You’re not alone if you’ve fantasized about eating your way around Europe. The continent is a foodie’s dream, with rich stews and dumplings in the Balkans, seafood in the Mediterranean, and of course delicious cheeses all over. Each country has one dish that is the most identifiable, famous, and sought-after by visitors: the cuisine staple that people think of when they think of the country. Traditional cuisines are delicious, but they also tell a tale about a country’s history, people, and traditions.
Join us as we travel through Europe and Eurasia’s culinary scenes, one country and iconic food at a time. Warning: This article should not be read on an empty stomach.
Albania – Byrek
Phyllo pastry is a ubiquitous element in Balkan cuisine, and byrek is just one of its delectable applications in Albania. Byrek is a pie that is stuffed with creamy feta cheese and spinach (and sometimes meat like lamb) and served as a main dish or an appetizer.
Austria – Strudel
Strudels, which are formed of crisp dough with delicate layers, can be filled with a variety of fillings. However, in Austria, the apple type, which often incorporates raisins, is by far the most popular. If you want to be like the locals, ask for a “Apfelstrudel.” Prepare for the sugar high of your life by topping with whipped cream or vanilla sauce.
Belgium – Waffles
Belgian chocolate and beer are among the country’s gastronomic highlights, but no meal is more famous than the Belgian waffle. While the Belgian waffle is typically huge and drenched in syrup in North America, the classic version is a modest street dish. Eat this dessert without forks, plain or with a little dollop of whipped cream and sliced berries on top.
Croatia – Black Risotto
Along Croatia’s coast, black risotto is a popular dish made with cuttlefish or squid, olive oil, garlic, red wine, and squid ink. Croatians call it “crni riot,” and it is infamous for turning people’s teeth black. Pasticada, a traditional Dalmatian dish made with tender beer and gnocchi, is another popular regional meal. Expect to see a lot of olive oil wherever you go in Croatia; there’s a reason it’s dubbed “Mediterranean liquid gold”, quite accurately too.
Cyprus – Halloumi Cheese
Halloumi cheese is widely consumed in the Middle East and Greece, but it is thought to have originated in Cyprus centuries ago (the earliest descriptions of the cheese date back to the 16th century). Halloumi gets its distinctive flavor and texture from a blend of goat and sheep milk, making it suitable for grilling rather than melting. Cypriots like halloumi with fresh watermelon as a delightful snack throughout the summer months.
France – Croissants
The croissant, like the Eiffel Tower, is indelibly linked to French culture. And it’s no surprise: the flaky, buttery delicacy of the pastry may be relished at any time of day. Fun fact: the treat originated in Austria before spreading to France and becoming extremely popular there. The name “croissant” comes from the French word “crescent,” which refers to the shape of the pastry. France, like many of the other countries on the list, has a popular soup: soupe à l’oignon, which is cooked with onions, beef stock, croutons, and (yum) melted cheese. It’s also known by its English moniker, “French onion soup,” in other parts of the world.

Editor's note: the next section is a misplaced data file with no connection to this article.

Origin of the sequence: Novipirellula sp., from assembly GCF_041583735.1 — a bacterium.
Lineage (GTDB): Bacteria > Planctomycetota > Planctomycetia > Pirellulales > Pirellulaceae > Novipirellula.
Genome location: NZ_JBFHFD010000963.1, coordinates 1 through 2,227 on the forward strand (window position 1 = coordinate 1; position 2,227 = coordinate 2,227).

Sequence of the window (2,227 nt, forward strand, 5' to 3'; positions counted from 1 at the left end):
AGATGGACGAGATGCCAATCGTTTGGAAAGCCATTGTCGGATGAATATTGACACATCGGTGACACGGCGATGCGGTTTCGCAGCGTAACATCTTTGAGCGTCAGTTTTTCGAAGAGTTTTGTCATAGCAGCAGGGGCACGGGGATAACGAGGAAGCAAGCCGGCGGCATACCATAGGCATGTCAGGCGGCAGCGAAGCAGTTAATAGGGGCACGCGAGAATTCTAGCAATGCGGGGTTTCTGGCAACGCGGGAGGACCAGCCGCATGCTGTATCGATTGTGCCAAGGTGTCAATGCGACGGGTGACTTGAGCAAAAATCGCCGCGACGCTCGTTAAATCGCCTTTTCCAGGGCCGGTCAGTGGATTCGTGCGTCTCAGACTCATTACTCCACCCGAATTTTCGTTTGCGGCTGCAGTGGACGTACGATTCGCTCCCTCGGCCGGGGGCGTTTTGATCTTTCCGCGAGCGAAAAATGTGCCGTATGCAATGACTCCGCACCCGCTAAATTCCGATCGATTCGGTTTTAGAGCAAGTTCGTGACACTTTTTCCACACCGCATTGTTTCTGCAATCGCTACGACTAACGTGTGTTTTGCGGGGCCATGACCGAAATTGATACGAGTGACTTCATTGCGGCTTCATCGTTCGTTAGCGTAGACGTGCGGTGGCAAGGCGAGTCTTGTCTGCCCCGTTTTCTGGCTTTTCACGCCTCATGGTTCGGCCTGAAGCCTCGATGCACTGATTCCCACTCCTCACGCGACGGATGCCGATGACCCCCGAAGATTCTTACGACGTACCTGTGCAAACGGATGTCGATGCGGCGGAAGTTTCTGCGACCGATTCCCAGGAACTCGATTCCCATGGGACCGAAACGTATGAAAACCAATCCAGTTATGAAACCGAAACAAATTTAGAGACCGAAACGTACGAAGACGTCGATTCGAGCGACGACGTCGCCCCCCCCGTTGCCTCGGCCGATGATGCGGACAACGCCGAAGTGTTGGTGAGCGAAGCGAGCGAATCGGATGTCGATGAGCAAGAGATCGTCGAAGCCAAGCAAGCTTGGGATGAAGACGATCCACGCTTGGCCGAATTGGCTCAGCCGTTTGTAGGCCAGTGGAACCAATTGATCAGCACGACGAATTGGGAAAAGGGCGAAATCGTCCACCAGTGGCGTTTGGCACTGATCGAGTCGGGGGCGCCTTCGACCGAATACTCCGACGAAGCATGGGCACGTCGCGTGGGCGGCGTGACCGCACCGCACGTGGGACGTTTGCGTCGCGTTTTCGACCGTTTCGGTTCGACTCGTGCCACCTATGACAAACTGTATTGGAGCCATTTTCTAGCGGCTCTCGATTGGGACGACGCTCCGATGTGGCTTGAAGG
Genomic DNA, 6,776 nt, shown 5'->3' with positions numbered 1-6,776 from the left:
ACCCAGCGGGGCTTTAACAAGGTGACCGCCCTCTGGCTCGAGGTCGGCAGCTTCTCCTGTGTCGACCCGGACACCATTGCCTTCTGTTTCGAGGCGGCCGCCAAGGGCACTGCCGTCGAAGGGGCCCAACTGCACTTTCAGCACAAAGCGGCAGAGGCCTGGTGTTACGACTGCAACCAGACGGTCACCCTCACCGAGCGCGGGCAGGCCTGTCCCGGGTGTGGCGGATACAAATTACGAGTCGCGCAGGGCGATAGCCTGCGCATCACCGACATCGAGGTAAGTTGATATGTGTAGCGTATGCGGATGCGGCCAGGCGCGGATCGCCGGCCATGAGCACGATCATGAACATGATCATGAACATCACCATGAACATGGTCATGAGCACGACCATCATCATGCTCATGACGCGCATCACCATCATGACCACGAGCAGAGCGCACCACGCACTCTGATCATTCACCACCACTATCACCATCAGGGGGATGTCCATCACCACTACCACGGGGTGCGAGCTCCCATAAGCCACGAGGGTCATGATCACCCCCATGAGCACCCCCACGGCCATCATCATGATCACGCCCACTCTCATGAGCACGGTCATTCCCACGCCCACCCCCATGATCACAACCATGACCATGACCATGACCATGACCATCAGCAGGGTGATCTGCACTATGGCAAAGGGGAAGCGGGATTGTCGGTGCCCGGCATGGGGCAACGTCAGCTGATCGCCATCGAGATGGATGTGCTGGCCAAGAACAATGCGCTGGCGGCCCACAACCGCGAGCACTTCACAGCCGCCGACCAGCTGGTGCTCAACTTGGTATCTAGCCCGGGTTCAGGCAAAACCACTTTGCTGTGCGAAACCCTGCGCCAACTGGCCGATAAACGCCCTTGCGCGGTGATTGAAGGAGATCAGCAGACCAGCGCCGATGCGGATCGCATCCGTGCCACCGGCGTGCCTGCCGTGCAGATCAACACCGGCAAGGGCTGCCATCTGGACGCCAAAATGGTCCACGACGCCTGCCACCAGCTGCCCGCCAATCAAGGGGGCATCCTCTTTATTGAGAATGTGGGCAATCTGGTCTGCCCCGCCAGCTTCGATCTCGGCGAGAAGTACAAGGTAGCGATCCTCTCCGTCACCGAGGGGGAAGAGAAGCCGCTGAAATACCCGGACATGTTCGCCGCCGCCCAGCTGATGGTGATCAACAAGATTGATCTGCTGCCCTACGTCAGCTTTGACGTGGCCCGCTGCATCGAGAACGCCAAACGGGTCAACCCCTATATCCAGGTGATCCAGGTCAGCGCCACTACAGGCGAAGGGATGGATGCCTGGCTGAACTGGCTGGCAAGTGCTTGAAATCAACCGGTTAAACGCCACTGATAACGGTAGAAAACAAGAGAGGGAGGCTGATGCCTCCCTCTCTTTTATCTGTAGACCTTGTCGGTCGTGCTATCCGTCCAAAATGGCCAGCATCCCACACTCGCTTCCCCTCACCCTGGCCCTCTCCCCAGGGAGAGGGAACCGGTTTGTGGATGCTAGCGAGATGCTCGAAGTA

Germany – Pretzels
Pretzels may have been first eaten by European monks during the Middle Ages, but they’ve been linked with Germany for centuries. Today, they’re served with everything from ham and cheese to pumpkin seeds at German bakeries, restaurants, and beer halls. The greatest varieties have a crispy crust on the outside and chewy dough on the interior. Spaetzle, a sort of pasta made from fresh eggs, and a range of sausages, such as bratwurst (made from minced pig and beef) and blutworst (made from minced pork and cattle), are also popular in Germany (made from blood sausage).
Whatever traditional dish you choose, don’t forget to wash it down with a German classic: a boot of ale (aka “das boot”).
Spain – Paella
When visiting Spain, paella, a hearty rice-based dish, is a must-try. It is most strongly linked with Valencia, a port city on Spain’s east coast, and comes in a variety of forms, including vegetable, meat, seafood, and mixed (containing a combination of ingredients). Its name is thought to come from the Latin word “patella,” which means “pan.” In Spain, many people order tapas-style dishes. Croquettes, jamón ibérico de bellota (acorn-fed Iberian ham), and pan con tomate are also great for sharing (Spanish tomato bread).
United Kingdom – Fish & Chips
If you tell a Brit to go to the “chippy,” they’ll know just where to go. A parcel of fish and chips, wrapped in paper and served with salt and vinegar, screams Britain. From street corners to Michelin-starred restaurants, the dish may be found all over the country. Poppie’s Fish & Chips in London is well-known for its traditional cod and haddock dishes.